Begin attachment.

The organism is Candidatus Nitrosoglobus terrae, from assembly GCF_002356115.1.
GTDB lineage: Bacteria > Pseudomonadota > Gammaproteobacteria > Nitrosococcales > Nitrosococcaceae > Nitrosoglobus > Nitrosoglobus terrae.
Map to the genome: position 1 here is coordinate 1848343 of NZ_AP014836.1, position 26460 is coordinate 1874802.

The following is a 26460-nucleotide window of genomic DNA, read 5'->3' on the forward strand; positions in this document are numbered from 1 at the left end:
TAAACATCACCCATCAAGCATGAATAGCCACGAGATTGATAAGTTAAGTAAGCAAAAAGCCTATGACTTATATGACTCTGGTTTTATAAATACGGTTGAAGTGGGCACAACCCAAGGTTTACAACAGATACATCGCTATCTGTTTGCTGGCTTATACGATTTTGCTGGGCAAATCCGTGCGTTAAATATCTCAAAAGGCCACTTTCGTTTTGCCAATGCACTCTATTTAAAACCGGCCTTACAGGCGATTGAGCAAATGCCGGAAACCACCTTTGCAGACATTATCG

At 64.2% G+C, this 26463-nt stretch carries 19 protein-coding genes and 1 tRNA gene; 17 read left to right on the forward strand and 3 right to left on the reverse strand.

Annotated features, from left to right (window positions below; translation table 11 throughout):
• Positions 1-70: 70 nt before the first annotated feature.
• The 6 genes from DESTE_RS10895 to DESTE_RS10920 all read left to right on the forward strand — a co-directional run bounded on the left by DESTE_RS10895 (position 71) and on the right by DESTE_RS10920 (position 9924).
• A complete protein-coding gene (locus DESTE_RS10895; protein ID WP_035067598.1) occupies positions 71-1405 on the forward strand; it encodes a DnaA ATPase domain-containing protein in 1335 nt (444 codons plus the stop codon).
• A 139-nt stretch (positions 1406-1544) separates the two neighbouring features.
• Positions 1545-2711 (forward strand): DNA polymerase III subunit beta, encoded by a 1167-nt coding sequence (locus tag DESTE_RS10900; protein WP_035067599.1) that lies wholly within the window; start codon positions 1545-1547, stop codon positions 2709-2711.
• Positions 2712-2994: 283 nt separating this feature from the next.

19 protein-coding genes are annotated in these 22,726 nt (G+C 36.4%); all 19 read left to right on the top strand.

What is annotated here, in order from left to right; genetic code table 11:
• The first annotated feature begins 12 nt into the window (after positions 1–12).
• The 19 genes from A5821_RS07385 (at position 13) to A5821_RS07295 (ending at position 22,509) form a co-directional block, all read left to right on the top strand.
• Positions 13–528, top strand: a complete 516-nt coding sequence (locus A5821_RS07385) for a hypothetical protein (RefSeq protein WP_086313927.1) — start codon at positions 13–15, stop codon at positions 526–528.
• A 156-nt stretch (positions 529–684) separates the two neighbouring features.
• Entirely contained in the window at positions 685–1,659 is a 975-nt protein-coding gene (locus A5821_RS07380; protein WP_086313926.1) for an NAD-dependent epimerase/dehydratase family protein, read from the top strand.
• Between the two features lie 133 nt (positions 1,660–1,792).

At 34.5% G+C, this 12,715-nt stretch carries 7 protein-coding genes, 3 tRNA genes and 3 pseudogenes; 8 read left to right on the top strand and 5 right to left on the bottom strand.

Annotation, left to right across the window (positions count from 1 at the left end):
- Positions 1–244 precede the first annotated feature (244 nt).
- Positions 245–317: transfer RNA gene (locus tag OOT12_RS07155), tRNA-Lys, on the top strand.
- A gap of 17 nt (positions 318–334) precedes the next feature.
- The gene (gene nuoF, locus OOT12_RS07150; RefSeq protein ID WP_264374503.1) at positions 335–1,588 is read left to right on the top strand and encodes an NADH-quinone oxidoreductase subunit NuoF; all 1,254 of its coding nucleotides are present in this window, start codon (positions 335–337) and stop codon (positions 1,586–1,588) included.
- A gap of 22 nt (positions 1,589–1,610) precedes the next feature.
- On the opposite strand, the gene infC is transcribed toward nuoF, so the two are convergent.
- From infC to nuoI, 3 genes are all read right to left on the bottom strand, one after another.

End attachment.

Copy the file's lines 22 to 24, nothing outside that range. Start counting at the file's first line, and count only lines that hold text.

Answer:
At 34.5% G+C, this 12,715-nt stretch carries 7 protein-coding genes, 3 tRNA genes and 3 pseudogenes; 8 read left to right on the top strand and 5 right to left on the bottom strand.

Annotation, left to right across the window (positions count from 1 at the left end):
- Positions 1–244 precede the first annotated feature (244 nt).